The adoption of an improved version of 4G by some UK mobile operators means that many of us could soon be enjoying faster browsing speeds.
Dubbed 4G+ by EE, and 4.5G by competitors Vodafone, the new technology is capable of achieving up to 150 mbps. As we’ve come to expect, it is unlikely customers will actually reach those kinds of speeds. 90 mbps is a more realistic prediction, and still much faster than existing 4G networks.
The rollout will be slow, initially only applicable to two handsets; Samsung Galaxy Alpha and Note 4. EE has stated that 150 sites across central London will be the first to enjoy the new speeds, and the rest of the capital should be upgraded by June 2015. Work to provide similar benefits to Birmingham, Liverpool and Manchester will begin next year.
EE said “on top of our existing 1800MHz spectrum layer, we’ve added a layer of 2.6GHz spectrum and configured our network to enable downlink carrier aggregation. This is the primary feature of LTE-Advanced – and we’re calling it 4G+. Some of Europe’s other top operators, like Swisscom, SFR and Bouygues, as well as Optus in Australia, are already using the term 4G+ for this first stage of carrier aggregation.”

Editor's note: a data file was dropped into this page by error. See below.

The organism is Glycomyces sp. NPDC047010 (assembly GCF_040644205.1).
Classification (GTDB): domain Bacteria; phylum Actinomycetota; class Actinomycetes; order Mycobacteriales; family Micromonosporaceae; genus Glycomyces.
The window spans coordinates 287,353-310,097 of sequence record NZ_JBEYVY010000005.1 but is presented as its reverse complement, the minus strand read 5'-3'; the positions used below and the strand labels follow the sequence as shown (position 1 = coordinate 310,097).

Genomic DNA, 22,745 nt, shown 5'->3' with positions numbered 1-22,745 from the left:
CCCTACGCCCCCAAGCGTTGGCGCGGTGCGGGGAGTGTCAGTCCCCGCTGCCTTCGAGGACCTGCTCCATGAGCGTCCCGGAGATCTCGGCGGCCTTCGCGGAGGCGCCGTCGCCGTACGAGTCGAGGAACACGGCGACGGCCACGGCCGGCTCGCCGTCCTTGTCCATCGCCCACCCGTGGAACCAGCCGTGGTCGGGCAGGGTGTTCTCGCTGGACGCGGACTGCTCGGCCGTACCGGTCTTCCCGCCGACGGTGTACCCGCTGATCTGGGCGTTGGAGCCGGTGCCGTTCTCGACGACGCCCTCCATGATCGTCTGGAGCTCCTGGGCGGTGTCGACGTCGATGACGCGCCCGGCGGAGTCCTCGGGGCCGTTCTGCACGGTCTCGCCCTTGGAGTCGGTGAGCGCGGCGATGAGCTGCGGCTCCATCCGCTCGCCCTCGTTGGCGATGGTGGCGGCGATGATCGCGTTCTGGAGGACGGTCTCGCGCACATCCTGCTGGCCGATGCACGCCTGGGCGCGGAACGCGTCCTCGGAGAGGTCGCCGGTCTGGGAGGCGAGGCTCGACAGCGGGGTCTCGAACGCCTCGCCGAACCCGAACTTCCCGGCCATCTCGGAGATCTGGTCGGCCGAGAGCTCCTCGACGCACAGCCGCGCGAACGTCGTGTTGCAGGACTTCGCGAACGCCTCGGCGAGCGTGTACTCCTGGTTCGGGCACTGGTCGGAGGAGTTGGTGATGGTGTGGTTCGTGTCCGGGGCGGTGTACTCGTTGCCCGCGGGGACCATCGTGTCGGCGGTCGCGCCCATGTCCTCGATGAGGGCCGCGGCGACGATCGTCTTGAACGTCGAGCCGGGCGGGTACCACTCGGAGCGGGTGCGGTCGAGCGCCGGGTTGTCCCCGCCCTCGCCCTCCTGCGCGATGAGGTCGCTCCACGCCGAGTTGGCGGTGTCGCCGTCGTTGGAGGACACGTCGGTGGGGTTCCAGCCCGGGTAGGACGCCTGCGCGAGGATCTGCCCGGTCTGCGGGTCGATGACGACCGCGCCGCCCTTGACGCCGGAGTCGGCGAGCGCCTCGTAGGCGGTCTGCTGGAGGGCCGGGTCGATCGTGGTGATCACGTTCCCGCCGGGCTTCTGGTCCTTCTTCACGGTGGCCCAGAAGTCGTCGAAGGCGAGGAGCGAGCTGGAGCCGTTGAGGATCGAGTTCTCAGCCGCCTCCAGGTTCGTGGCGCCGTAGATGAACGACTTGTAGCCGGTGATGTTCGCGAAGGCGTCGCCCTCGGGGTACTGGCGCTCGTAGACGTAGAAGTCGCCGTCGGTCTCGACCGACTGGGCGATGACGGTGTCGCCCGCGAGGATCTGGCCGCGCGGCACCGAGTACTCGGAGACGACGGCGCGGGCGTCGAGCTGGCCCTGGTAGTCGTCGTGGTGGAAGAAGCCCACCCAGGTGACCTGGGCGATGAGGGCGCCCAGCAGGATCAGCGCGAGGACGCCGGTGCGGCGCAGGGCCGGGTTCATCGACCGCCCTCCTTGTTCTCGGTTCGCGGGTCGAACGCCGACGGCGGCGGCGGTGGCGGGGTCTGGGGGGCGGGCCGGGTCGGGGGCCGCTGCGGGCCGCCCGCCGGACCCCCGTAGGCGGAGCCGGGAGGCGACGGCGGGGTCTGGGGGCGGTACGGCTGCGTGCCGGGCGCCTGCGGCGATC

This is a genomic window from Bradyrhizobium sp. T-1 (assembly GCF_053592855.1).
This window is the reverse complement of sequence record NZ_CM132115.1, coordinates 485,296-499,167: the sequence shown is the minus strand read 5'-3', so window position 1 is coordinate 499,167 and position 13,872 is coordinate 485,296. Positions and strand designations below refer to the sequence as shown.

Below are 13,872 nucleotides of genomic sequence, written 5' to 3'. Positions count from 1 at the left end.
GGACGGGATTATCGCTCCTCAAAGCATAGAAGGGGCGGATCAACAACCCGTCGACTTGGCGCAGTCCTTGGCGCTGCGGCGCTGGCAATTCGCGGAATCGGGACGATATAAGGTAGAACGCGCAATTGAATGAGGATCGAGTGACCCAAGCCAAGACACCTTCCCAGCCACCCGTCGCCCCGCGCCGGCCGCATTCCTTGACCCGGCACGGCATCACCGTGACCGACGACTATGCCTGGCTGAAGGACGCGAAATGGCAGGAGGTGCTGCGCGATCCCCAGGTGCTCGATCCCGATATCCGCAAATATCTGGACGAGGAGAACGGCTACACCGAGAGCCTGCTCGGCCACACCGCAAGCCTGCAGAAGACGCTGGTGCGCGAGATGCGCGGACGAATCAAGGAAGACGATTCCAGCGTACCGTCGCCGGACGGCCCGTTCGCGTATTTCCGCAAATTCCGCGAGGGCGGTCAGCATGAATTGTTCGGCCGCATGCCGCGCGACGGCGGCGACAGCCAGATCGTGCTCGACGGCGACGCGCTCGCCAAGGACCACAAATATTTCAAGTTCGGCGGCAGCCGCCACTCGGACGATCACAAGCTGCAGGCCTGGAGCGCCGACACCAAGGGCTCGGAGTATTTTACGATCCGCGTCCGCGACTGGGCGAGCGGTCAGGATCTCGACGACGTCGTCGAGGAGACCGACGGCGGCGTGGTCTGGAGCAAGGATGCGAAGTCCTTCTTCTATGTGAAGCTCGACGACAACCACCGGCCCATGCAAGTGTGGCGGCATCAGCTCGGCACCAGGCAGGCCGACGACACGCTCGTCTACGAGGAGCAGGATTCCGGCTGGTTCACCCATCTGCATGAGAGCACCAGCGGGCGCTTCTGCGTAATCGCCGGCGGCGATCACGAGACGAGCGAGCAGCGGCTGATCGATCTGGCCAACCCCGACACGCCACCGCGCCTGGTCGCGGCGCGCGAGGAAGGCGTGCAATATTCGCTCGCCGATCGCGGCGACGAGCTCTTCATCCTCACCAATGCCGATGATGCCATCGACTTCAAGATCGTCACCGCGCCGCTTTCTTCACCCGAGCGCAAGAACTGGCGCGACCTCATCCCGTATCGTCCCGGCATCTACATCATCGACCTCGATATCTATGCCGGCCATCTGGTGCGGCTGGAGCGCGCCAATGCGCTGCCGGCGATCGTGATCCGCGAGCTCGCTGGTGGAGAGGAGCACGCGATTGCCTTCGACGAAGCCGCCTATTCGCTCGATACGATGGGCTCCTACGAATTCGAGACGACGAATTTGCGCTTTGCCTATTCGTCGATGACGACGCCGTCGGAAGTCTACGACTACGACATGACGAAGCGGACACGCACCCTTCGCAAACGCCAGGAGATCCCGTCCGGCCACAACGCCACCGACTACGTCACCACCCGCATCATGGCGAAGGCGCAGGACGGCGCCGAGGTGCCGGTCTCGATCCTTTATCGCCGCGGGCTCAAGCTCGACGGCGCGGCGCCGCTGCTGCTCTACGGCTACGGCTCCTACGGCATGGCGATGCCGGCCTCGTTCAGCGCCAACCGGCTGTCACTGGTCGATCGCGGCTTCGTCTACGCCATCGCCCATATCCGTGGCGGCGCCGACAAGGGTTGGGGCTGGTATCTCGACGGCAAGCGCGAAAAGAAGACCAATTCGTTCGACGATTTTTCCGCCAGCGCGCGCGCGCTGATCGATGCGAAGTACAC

Vodafone began to rollout the new 4G technology in October across three cities – London, Birmingham and Manchester. A spokesperson said that more cities will be added throughout 2015. Despite the select few handsets capable of fully utilising the new technology, it has been revealed that other 4G customers should see improved browsing speeds as a knock on effect of expanding the network’s general capacity.
Mobile expert at USwitch, Ernest Doki said “We may eventually see the same tech deliver speeds faster than the fixed line broadband in the UK, which could be a life-changing concept for those people stranded by a painfully slow rural rollout”.
The announcement comes as welcome news after recent research damned UK mobile networks for their poor coverage, and heavy reliance on old 2G networks, particularly in rural areas.